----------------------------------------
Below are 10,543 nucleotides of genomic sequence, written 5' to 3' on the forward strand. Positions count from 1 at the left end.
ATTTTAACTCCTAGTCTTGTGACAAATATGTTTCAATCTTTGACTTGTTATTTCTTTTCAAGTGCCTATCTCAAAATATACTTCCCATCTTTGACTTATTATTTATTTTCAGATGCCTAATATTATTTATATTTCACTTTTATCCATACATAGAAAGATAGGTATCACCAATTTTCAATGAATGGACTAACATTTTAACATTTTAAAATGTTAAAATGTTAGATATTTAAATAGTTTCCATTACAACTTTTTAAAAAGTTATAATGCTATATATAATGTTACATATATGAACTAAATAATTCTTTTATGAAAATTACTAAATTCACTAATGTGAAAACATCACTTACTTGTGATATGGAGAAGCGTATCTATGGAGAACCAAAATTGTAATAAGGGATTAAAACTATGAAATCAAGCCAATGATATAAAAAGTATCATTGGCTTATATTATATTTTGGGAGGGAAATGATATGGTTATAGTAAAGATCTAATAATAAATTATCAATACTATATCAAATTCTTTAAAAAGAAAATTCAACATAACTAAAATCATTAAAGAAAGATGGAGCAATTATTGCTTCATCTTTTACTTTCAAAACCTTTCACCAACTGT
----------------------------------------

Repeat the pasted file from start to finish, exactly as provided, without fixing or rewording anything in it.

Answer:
Below are 10,543 nucleotides of genomic sequence, written 5' to 3' on the forward strand. Positions count from 1 at the left end.
ATTTTAACTCCTAGTCTTGTGACAAATATGTTTCAATCTTTGACTTGTTATTTCTTTTCAAGTGCCTATCTCAAAATATACTTCCCATCTTTGACTTATTATTTATTTTCAGATGCCTAATATTATTTATATTTCACTTTTATCCATACATAGAAAGATAGGTATCACCAATTTTCAATGAATGGACTAACATTTTAACATTTTAAAATGTTAAAATGTTAGATATTTAAATAGTTTCCATTACAACTTTTTAAAAAGTTATAATGCTATATATAATGTTACATATATGAACTAAATAATTCTTTTATGAAAATTACTAAATTCACTAATGTGAAAACATCACTTACTTGTGATATGGAGAAGCGTATCTATGGAGAACCAAAATTGTAATAAGGGATTAAAACTATGAAATCAAGCCAATGATATAAAAAGTATCATTGGCTTATATTATATTTTGGGAGGGAAATGATATGGTTATAGTAAAGATCTAATAATAAATTATCAATACTATATCAAATTCTTTAAAAAGAAAATTCAACATAACTAAAATCATTAAAGAAAGATGGAGCAATTATTGCTTCATCTTTTACTTTCAAAACCTTTCACCAACTGT